Catholic Encyclopedia (1913)/Notitiae Episcopatuum
The name given to official documents that furnish for Eastern countries the list and hierarchical rank of the metropolitan and suffragan bishoprics of a Church. Whilst, in the Patriarchate of Rome, archbishops and bishops were classed according to the seniority of their consecration, and in Africa according to their age, in the Eastern patriarchates the hierarchical rank of each bishop was determined by the see he occupied. Thus, in the Patriarchate of Constantinople, the first metropolitan was not the longest ordained, but whoever happened to be the incumbent of the See of Caesarea; the second was the Archbishop of Ephesus, and so on. In every ecclesiastical province, the rank of each suffragan was thus determined, and remained unchanged unless the list was subsequently modified. The hierarchical order included first of all, the patriarch; then the greater metropolitans, i.e., those who had dioceses with suffragan sees; the autocephalous metropolitans, who had no suffragans, and were directly subject to the patriarch; next archbishops who, although not differing from autocephalous metropolitans, occupied hierarchical rank inferior to theirs, and were also immediately dependent on the patriarch; then simple bishops, i.e., exempt bishops, and lastly suffragan bishops. It is not known by whom this very ancient order was established, but it is likely that, in the beginning, metropolitan sees and simple bishoprics must have been classified according to the date of their respective foundations, this order being modified later on for political and religious considerations. We here append, Church by Church, the principal of these documents.
A. Constantinople: The "Ecthesis of pseudo-Epiphanius", a revision of an earlier Notitia episcopatuum (probably compiled by Patriarch Epiphanius under Justinian), made during the reign of Heraclius (about 640); a Notitia dating back to the first years of the ninth century and differing but little from the earlier one; the "Notitia of Basil the Armenian" drawn up between 820 and 842; the Notitia compiled by Emperor Leo VI the Philosopher, and Patriarch Nicholas Mysticus between 901 and 907, modifying the hierarchical order which had been established in the seventh century, but had been disturbed by the incorporation of the ecclesiastical provinces of Illyricum and Southern Italy in the Byzantine Patriarchate; the Notitiae episcopatuum of Constantine Porphyrogenitus (about 940), of Tzimisces (about 980), of Alexius Comnenus (about 1084), of Nil Doxapatris (1143), of Manuel Comnenus (about 1170), of Isaac Angelus (end of twelfth century), of Michael VIII Palaeologus (about 1270), of Andronicus II Palaeologus (about 1299), and of Andronicus III (about 1330). All these Notitiae are published in Gelzer, "Ungedruckte und ungenügend veröffentlichte Texte der Notitiae episcopatuum" (Munich, 1900); Gelzer, "Georgii Cyprii Descriptio orbis romani" (Leipzig, 1890); Gelzer, "Index lectionum Ienae" (Jena, 1892); Parthey, "Hieroclis Synecdemus" (Berlin, 1866). The later works are only more or less modified copies of the Notitia of Leo the Philosopher, and therefore do not present the true situation, which was profoundly changed by the Mussulman invasions. After the capture of Constantinople by the Turks, another Notitia was written, portraying the real situation (Gelzer "Ungedruckte Texte der Notitiae episcopatuum" 613-37), and on it are based nearly all those which have been since written. The term Syntagmation is now used by the Greeks for these documents.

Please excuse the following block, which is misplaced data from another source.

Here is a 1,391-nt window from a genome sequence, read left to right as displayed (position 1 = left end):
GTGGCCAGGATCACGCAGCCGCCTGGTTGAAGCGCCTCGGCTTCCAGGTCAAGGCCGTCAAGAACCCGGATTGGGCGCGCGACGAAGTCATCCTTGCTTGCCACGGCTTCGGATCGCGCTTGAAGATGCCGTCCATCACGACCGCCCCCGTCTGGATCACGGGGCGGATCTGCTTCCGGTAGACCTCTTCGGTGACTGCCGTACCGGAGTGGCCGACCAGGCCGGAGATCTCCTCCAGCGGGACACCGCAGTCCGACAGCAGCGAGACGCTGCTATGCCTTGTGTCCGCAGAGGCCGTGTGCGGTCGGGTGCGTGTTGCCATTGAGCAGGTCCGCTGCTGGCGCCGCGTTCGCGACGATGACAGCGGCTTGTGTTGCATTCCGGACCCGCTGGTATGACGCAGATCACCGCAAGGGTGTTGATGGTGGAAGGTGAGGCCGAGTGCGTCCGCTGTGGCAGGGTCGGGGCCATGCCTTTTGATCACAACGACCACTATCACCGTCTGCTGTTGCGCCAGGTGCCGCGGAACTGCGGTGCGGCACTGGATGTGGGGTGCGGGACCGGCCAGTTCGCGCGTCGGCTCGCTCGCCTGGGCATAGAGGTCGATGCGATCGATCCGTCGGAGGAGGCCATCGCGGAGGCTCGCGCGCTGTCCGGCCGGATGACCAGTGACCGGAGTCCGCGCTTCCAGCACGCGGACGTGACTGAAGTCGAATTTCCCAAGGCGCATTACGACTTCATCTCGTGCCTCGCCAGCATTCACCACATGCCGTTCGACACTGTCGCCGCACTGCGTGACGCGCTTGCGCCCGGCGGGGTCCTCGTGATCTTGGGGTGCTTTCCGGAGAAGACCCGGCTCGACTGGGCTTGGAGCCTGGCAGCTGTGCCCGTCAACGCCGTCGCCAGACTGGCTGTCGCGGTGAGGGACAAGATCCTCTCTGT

B. We know of only one "Notitia episcopatuum" for the Church of Antioch, viz. that drawn up in the sixth century by Patriarch Anastasius (see Vailhe in "Echos d'Orient", X, pp. 90-101, 139-145, 363-8). Jerusalem has no such document, nor has Alexandria, although for the latter Gelzer has collected documents which may help to supply the deficiency (Byz. Zeitschrift, II, 23-40). De Rougé (Géographie ancienne de la Basse-Egypte, Paris, 1891, 151-61) has published a Coptic document which has not yet been studied. For the Bulgarian Church of Achrida, see Gelzer, "Byz. Zeitschrift", II, 40 66, and "Der Patriarchat von Achrida" (Leipzig, 1902). M. Gerland has just announced for 1913 a critical and definitive new edition of all the Notitiae episcopatuum of the Churches of Constantinople, Alexandria, Antioch, Jerusalem, Cyprus, Achrida, Ipek, Russia, and Georgia.
In addition to the works cited, a supplementary bibliography will be found in KRUMBACHER, Gesch. der byz. Litt. (Munich, 1897), 416.